means for initiating operations for refreshing the data image on the NAND memory device in response to storing the current clock value replacing the last-refreshed clock value.
19. The computing device of claim 17, further comprising:
means for starting a clock before refreshing the data image on the NAND memory device;
means for determining whether the clock indicates that the data image should be refreshed; and
means for initiating operations for refreshing the data image on the NAND memory device in response to determining that the clock indicates that the data image should be refreshed.
20. The computing device of claim 17, further comprising means for determining whether the scrub portion occupies higher order addresses than the series of static data partitions based on partition addresses stored in the partition table.
21. The computing device of claim 17, further comprising means for determining whether the scrub portion occupies higher order addresses than the series of static data partitions based on a datum stored in the NAND memory device that is based on whether partitions were last refreshed beginning with the last static data partition or with the first static data partition.
22. The computing device of claim 17, wherein means for sequentially copying the series of static data partitions into the scrub portion of the NAND memory device that does not store data image partitions identified in the partition table includes means for performing a verification check on each copy of the series of static data partitions.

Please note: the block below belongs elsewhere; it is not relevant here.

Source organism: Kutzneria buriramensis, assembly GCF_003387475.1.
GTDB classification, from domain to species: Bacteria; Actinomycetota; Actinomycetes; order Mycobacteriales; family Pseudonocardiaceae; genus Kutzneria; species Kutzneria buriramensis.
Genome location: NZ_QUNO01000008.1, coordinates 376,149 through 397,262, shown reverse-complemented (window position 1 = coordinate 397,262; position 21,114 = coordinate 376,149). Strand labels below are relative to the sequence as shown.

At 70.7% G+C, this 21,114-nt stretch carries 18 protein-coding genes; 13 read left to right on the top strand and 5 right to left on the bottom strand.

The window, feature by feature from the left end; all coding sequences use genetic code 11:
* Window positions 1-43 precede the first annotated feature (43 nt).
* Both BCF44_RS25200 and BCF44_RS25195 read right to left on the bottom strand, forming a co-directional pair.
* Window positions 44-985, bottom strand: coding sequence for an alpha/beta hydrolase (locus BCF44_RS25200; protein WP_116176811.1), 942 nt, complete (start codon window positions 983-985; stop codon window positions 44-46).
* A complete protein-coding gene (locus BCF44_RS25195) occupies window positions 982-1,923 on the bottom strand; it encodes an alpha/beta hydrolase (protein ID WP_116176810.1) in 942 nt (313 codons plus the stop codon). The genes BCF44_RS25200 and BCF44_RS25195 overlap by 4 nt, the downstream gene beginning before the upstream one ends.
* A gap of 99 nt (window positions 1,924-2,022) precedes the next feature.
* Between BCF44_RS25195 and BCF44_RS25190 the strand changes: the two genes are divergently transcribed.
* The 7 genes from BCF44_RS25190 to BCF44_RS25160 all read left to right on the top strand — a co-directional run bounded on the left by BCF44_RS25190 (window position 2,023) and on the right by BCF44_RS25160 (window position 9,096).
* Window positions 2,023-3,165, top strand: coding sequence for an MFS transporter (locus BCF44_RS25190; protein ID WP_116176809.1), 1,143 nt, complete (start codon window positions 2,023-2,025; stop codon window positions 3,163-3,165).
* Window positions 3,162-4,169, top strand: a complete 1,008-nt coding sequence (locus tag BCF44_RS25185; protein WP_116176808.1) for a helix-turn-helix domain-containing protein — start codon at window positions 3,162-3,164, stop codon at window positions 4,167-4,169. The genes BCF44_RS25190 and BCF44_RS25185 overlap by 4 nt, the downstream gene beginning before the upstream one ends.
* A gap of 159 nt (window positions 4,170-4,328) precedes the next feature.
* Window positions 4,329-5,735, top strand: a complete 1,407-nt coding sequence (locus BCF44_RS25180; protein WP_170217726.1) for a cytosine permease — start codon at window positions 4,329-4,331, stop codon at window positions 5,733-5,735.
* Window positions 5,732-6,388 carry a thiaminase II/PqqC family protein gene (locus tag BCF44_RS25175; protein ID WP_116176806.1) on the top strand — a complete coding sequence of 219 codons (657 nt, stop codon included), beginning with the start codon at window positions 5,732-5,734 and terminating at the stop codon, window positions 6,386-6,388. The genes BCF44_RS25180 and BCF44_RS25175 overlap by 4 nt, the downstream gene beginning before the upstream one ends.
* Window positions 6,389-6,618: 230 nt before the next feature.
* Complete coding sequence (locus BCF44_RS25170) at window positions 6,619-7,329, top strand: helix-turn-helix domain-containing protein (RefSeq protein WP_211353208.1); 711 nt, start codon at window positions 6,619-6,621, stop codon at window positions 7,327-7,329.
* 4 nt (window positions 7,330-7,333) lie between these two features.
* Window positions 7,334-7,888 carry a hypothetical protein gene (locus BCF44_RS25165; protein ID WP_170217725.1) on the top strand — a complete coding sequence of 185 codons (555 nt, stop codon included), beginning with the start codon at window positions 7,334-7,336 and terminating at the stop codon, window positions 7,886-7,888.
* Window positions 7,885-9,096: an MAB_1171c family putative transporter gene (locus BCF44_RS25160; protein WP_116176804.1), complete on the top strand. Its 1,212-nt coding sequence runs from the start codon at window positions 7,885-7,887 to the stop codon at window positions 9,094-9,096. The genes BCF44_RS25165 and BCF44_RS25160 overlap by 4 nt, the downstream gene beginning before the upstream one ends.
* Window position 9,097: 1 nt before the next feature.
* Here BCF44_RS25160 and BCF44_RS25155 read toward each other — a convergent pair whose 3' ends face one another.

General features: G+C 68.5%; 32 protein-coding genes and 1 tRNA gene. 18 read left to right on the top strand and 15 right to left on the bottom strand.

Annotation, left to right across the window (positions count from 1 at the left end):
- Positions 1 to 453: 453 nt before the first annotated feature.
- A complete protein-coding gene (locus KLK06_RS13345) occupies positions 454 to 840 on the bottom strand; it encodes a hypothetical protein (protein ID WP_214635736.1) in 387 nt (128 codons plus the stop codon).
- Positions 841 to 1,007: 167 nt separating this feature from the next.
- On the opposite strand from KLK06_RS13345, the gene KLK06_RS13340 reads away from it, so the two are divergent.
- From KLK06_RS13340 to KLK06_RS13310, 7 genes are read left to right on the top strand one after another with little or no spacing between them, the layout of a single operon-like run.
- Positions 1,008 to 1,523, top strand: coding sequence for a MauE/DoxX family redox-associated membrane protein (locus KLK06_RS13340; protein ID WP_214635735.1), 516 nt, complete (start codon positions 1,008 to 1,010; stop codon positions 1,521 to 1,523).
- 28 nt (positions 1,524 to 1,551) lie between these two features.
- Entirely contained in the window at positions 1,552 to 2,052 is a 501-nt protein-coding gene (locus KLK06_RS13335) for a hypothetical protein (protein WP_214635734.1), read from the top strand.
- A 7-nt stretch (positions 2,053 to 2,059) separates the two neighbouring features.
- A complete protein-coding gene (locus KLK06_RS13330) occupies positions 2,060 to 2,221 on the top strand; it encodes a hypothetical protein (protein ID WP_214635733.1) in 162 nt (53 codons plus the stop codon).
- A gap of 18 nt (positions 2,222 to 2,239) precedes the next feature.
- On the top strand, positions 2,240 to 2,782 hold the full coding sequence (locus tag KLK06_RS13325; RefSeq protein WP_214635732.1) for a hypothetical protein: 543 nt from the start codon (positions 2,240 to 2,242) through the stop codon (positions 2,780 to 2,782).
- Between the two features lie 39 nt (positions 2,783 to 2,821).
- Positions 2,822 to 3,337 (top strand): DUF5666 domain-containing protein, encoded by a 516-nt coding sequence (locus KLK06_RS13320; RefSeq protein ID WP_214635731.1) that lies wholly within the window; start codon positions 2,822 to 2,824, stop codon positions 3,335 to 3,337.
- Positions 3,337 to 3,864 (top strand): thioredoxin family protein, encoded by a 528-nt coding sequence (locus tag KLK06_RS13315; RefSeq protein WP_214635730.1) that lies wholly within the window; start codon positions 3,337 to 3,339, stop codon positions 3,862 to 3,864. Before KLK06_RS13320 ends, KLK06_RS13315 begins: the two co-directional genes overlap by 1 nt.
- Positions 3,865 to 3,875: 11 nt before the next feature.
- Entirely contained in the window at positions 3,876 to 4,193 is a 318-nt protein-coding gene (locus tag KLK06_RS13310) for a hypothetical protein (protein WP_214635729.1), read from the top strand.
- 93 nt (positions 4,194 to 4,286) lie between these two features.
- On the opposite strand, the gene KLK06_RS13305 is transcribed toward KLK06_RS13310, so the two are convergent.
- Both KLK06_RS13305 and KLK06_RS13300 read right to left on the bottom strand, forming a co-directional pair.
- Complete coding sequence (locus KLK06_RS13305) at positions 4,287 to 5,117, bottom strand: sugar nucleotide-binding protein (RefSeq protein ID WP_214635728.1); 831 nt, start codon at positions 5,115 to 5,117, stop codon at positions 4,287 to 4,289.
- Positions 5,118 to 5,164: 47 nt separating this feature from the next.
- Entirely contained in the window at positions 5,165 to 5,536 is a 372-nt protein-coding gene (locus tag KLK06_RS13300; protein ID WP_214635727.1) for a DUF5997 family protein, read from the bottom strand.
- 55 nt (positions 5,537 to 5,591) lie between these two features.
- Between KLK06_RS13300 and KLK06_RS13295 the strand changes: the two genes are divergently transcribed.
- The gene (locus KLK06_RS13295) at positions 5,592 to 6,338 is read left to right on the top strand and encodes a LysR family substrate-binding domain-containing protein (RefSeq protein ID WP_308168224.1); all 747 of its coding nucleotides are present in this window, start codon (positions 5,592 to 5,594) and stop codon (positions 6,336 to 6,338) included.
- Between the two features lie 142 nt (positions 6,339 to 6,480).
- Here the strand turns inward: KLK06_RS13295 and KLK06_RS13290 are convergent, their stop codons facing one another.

23. The computing device of claim 17, wherein the partition table includes two partition tables each storing a rolling counter indicating which of the two partition tables was last refreshed, wherein means for updating the partition table comprises means for updating an oldest one of the two partition tables and saving a time value in a system file based on when the partition table was updated.
24. A non-transitory processor-readable storage medium having stored thereon processor-executable instructions configured to cause a processor to perform operations for refreshing a data image on a NAND memory device, wherein the data image is divided into series of partitions stored sequentially in the NAND memory device in which a first partition is stored in the NAND memory device beginning at a first address, a last partition is stored in the NAND memory device ending at a last address, and addresses of each partition are stored in a partition table, wherein the first address is a lower order address than the last address, the operations comprising:
sequentially copying, as part of one refresh cycle, a series of static data partitions into a scrub portion of the NAND memory device that does not store data image partitions identified in the partition table, wherein sequentially copying the series of static data partitions into the scrub portion comprises: